On the evening of her first menstruation, for example, she asks, How do you do that? I mean, how do you get somebody to love you. And, after a visit to Marie, Poland, and China, Pecola ponders, What did love feel like?… How do grownups act when they love each other? Eat fish together? ” (Bloom, 26)

The question of how to get somebody to love you is significant for the understanding of the loveless world which Pecola inhabits. In her world self-love, love of the others, and being loved by the others are all missing. As M. Miner notices, the image Pecola could have had of love is even more shattered when her own father rapes her, an act which to her can only mean that, for her, love can only be dirty and ugly, just like she feels about herself:

When Cholly rapes his daughter, he commits a sacrilege — not only against Pecola, but against her vision of love and its potential. Following the rape, Pecola, an unattractive eleven-year-old black girl, knows that for her, even love is bound to be dirty, ugly, of a piece with the fabric of her world. Desperate, determined to unwind the threads that compose this fabric, Pecola falls back on an early notion: the world changes as the eyes which see it change. To effect this recreation, Pecola seeks out the only magician she knows, Soaphead Church, and presents him with the only plans she can conceive. She asks that he make her eyes different, make them blue — blue because in Pecolas experience only those with blue eyes receive love: Shirley Temple, Geraldines cat, the Fisher girl.” (Bloom, 25)

Another striking symbol in the story, is that of the white dolls that the black girls play with. Claudia playing with the white dolls, tells of her act trying to dismantle the dolls, in order for her to be able to understand the essence of their whiteness, as Cat Moses relates in her article discussing Toni Morrisons book:

Describing her gradual awareness that her violent dismembering of white baby dolls was unacceptable, Claudia speaks of a conversion “from pristine sadism to fabricated hatred to fraudulent love…. I learned much later to worship [Shirley Temple], just as I learned to delight in cleanliness, knowing, even as I learned, that the change was adjustment without improvement” (Bloom, 56)

Later on in the novel, when we intimate that Pecolas rape had an even more unfortunate outcome, a baby who dies, the author makes a striking parallel between the white dolls that the little black girls where worshipping as part of the Shirley Temple and whiteness cult, and the black boy that nobody wanted:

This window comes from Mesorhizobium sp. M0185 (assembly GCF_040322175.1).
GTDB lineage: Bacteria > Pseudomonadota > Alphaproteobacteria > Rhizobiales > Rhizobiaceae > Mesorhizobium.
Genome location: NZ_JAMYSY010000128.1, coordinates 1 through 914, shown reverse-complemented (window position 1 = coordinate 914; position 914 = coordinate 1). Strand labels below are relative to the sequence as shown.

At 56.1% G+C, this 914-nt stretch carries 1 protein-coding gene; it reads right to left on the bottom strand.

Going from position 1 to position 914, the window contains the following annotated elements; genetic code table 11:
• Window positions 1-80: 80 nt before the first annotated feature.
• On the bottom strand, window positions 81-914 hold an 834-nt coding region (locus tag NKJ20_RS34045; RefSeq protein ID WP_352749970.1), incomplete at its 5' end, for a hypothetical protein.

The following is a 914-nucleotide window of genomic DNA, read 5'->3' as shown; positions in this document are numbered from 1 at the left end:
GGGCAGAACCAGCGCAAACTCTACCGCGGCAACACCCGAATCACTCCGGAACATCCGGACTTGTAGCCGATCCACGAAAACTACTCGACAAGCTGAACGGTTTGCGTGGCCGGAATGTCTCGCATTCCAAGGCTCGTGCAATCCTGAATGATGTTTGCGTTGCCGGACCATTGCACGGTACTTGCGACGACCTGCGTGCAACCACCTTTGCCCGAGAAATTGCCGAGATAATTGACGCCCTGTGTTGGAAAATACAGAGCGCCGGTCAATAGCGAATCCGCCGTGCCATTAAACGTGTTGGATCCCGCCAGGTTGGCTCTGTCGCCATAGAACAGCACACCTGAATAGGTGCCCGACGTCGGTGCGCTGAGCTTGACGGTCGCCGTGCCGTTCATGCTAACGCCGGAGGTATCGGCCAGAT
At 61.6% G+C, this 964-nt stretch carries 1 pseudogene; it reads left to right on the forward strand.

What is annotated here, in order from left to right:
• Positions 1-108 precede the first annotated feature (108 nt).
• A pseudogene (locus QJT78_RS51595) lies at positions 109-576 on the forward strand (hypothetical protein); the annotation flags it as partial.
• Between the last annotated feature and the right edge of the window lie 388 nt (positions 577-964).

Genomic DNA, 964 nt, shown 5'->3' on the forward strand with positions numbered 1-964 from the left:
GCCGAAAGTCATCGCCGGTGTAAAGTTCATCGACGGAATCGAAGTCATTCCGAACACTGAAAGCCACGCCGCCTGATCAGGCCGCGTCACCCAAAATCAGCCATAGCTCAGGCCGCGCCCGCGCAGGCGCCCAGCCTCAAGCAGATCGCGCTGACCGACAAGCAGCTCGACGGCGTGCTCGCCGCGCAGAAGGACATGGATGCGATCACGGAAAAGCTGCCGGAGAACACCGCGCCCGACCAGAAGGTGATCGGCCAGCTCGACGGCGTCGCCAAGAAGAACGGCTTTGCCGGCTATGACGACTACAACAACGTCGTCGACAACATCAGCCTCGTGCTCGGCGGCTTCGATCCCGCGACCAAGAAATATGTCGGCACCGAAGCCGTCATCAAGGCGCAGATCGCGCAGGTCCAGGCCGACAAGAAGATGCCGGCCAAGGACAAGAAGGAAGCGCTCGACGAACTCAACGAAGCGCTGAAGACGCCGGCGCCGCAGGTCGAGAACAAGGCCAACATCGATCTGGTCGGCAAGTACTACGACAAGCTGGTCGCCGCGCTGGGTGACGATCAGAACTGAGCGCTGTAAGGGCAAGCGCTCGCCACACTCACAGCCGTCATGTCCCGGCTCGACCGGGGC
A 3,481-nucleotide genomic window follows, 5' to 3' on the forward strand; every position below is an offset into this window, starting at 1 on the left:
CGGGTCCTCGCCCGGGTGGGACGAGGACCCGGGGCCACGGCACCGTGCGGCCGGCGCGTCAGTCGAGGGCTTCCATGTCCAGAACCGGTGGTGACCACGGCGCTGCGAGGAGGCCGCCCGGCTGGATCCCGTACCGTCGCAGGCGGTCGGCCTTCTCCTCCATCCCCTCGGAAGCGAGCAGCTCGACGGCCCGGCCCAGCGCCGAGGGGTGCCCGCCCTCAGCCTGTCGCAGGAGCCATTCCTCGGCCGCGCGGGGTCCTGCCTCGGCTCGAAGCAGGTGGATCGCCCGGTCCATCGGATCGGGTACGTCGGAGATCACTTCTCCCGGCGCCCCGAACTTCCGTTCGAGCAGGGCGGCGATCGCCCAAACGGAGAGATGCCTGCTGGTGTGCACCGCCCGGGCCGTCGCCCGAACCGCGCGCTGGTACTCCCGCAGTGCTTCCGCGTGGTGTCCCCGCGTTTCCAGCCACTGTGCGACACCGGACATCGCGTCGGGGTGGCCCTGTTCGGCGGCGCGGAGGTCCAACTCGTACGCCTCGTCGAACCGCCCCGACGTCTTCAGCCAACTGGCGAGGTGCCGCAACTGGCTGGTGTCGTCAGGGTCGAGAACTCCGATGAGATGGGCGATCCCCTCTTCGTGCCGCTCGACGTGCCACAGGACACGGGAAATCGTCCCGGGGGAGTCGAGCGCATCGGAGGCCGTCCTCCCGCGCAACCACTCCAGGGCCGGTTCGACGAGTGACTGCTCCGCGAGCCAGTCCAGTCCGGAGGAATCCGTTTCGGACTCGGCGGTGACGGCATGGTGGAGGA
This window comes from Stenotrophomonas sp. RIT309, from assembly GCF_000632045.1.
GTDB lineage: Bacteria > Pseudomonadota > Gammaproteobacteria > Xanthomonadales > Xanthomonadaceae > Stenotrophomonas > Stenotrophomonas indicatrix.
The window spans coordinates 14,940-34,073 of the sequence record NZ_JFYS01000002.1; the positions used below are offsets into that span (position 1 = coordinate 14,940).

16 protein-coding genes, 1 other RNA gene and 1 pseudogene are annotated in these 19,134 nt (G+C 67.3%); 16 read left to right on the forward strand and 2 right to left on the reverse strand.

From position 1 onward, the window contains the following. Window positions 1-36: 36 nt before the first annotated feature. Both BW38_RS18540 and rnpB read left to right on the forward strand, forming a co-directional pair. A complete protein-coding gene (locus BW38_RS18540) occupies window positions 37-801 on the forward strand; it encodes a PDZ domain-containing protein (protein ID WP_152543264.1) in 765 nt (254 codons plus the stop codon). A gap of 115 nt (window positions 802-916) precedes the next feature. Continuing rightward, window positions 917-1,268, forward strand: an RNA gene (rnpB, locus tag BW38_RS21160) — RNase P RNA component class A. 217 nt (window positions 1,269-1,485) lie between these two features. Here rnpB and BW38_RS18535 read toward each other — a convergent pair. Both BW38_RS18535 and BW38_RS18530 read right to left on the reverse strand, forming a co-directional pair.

thought about the baby that everyone wanted dead, and saw it very clearly. It was in a dark, wet place, its head covered with Os of wool, the black face holding, like nickels, two clean black eyes, the flared nose, kissing-thick lips, and the living, breathing silk of black skin. No synthetic yellow bangs suspended over marble-blue eyes, no pinched nose and bowline mouth.

More strongly than my fondness for Pecola, I felt a need for someone to want the black baby to live – just to counteract the universal love of white baby dolls, Shirley Temples, and Maureen Peals.” (Morrison, 190)

Moreover, these dramatic implications extend to the past also: Cholly, who had raped his own daughter had been himself a victim in the past, when he had been mocked and humiliated by the white people who surprised him during his first sexual experiences with Darlene.

Thus, Morrisons novel is about the social construct of the idea of beauty, which underlies even racial discrimination, about intolerance and despise, and about lack of love and identity. All these are concentrated in the view of the self and the other, and in the symbolic image of ” little black girl who wanted to rise up out of the pit of her blackness and see the world with blue eyes.” (Morrison, 174)

To wish for blue eyes becomes in the novel the most powerful example of the color issue: the girl does not wish for white skin, but for blue eyes, that would not only make her different and beautiful, but that would afford her another vision of the world, giving the reader understand that the world can look different when seen through the blue eyes. Not only perception would change, but actually the events in Pecolas life, from love to all the other types of human relationships would be born.

As it is, the girl has to look in the mirror and try to understand her own self through the eyes of the others, through the blue eyes:” “Long hours she sat looking in the mirror, trying to discover the secret of the ugliness, the ugliness that made her ignored or despised at school, by teachers and classmates alike.” (Morrison, 45)

The conclusion of the novel is thus that beauty and ugliness depend on color of the eyes through which the world is seen, and which is significantly a third color, another than white and black: the color blue of the eye, that is vision and perception is what actually divides the human world.

Works Cited

Bloom, Harold ed. Toni Morrisons “The Bluest Eye,” Philadelphia: Chelsea House Publishers, 1999

Butler- Evans, Elliot

Race, Gender, and Desire: Narrative Strategies in the Fiction of Toni Cade Bambara, Toni Morrison, and Alice Walker, New York: Temple University Press, 1989 www.questia.com/SM.qst?act=adv&contributors=Doreatha%20Drummond%20Mbalia&dcontributors=Doreatha+Drummond+Mbalia” Mbalia, Doreatha Drummond, Toni Morrison Developing Class-Consciousness, Susquehanna: Susquehanna University Press, 2002

Morrison, Toni The Bluest Eye, New York: Random House,.